Academic journal article Duke Law Journal

Intelligent Design

Academic journal article Duke Law Journal

Intelligent Design

Article excerpt

ABSTRACT

When designers obtain exclusive intellectual property (IP) rights in the functional aspects of their creations, they can wield these rights to increase both the costs to their competitors and the prices that consumers must pay for their goods. IP rights and the costs they entail are justified when they create incentives for designers to invest in new, socially valuable designs. But the law must be wary of allowing rights to be misused. Accordingly, IP law has employed a series of doctrinal and costly screens to channel designs into the appropriate regime--copyright law, design patent law, or utility patent law--depending upon the type of design. Unfortunately, those screens are no longer working. Designers are able to obtain powerful IP protection over the utilitarian aspects of their creations without demonstrating that they have made socially valuable contributions. They are also able to do so without paying substantial fees that might weed out weaker, socially costly designs. This is bad for competition and bad for consumers.

In this Article, we integrate theories of doctrinal and costly screens and explore their roles in channeling IP rights. We explain the inefficiencies that have arisen through the misapplication of these screens in copyright and design patent laws. Finally, we propose a variety of solutions that would move design protection toward a successful channeling regime, balancing the law's needs for incentives and competition. These proposals include improving doctrinal screens to weed out functionality, making design protection more costly, and preventing designers from obtaining multiple forms of protection for the same design.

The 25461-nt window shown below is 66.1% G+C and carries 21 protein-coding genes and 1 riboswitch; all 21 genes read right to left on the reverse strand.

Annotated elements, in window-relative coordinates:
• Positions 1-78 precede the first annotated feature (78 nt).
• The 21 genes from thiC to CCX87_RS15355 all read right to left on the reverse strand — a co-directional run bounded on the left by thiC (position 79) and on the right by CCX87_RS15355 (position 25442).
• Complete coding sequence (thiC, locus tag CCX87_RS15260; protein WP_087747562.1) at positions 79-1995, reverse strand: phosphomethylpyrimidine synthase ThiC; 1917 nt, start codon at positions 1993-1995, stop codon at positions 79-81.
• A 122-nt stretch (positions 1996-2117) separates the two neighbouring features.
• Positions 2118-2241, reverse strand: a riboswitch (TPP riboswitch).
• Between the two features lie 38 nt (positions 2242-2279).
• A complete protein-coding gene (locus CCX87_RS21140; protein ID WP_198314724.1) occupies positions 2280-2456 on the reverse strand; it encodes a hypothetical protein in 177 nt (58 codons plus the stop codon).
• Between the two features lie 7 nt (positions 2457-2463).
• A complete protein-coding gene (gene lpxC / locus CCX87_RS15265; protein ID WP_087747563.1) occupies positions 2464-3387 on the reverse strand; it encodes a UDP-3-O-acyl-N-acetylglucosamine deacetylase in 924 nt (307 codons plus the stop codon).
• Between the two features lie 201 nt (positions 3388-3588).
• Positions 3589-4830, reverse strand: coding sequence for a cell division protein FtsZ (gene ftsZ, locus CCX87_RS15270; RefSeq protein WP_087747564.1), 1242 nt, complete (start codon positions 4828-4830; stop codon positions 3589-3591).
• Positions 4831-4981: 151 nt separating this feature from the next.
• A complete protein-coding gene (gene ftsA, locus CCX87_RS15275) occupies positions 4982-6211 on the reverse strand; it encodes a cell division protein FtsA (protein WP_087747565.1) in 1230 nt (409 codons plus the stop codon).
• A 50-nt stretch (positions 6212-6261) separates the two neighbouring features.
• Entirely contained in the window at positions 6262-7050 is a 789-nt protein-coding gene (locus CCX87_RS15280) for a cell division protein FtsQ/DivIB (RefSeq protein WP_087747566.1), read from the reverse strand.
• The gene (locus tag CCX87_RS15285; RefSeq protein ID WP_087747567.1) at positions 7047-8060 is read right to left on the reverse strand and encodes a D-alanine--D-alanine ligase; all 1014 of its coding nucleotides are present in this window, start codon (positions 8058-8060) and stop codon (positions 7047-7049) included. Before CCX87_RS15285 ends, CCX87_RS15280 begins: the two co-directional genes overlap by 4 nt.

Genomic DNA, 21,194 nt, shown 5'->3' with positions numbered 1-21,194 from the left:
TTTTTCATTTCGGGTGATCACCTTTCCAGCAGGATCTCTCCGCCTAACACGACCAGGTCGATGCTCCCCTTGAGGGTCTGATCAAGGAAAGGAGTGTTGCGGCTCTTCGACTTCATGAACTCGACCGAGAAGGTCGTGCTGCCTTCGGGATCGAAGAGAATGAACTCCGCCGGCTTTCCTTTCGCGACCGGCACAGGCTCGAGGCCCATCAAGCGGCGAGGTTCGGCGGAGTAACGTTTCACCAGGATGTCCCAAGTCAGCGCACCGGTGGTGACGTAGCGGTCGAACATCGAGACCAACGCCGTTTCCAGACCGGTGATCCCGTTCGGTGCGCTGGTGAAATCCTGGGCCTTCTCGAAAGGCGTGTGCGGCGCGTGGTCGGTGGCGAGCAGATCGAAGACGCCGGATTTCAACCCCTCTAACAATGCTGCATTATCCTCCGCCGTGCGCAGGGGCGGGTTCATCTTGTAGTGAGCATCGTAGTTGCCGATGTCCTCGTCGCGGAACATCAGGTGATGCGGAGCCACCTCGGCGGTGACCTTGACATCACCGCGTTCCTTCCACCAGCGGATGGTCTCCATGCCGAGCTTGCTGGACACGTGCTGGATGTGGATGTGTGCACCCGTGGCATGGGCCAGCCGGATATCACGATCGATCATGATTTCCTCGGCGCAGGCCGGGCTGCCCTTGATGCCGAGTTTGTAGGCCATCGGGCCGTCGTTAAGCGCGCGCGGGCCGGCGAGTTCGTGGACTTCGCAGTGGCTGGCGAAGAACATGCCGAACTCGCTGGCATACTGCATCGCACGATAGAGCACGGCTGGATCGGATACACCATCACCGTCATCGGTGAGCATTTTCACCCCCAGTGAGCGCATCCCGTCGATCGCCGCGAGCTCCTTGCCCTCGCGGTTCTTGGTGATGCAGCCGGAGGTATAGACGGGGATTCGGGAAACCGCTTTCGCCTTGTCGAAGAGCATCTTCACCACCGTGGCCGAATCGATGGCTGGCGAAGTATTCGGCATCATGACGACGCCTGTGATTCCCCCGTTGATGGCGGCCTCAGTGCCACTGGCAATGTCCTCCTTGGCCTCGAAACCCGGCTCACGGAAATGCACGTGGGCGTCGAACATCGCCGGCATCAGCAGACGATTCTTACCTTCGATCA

TABLE OF CONTENTS

Introduction
  I. The Centrality of Functionality
  II. Screens at the Intersection of Copyright and Design Patent
     A. The Theory Behind Doctrinal and Costly Screens
     B. Private Value, Social Value, and Screens
     C. Doctrinal Screens and the Selection of IP Regimes
           1. The Utility Patent Baseline
           2. Copyright Law
           3. Design Patents
     D. Costly Screens within IP
III. The Breakdown of Functionality Screening
     A. Star Athletica and the Lowering of Copyright Law's
        Functionality Bar
     B. The Failure of Design Patent's Screens
     C. The Additional Problem with Overlapping Trade Dress
        Protection
     D. The Dystopian Reality of IP Screening
IV. What Is to Be Done?
     A. Reining in Overpowered Design Rights
     B. Election of Rights
     C. Narrowing the Scope of Design Rights
     D. Raising the Cost of Design Protection
     E. Optimal Design Screening
Conclusion

INTRODUCTION

When designers obtain exclusive intellectual property (IP) rights in the functional aspects of their creations, they can wield these rights to increase both the costs to their competitors and the prices that consumers must pay for their goods. IP rights and the costs they entail are justified when they create incentives for designers to invest in new socially valuable designs. But the law must be wary of allowing rights to be misused. Accordingly, IP law has employed a series of doctrinal and costly screens to channel designs into the appropriate regime--copyright law, design patent law, or utility patent law--depending upon the type of design. In doing so, it seeks to strike a balance between under- and over-protection and to ensure that stronger rights over functional elements are limited to those who satisfy the higher threshold of utility patents. The objective is to prevent designers from obtaining "backdoor patents" through another IP regime. (1)

IP law in the U.S. has two primary regimes for promoting creativity in the aesthetic or ornamental aspects of product design: copyright law and design patent law. (2) In theory, these separate regimes exist to handle different sorts of products, with different sorts of costs and benefits arising from IP protection. …

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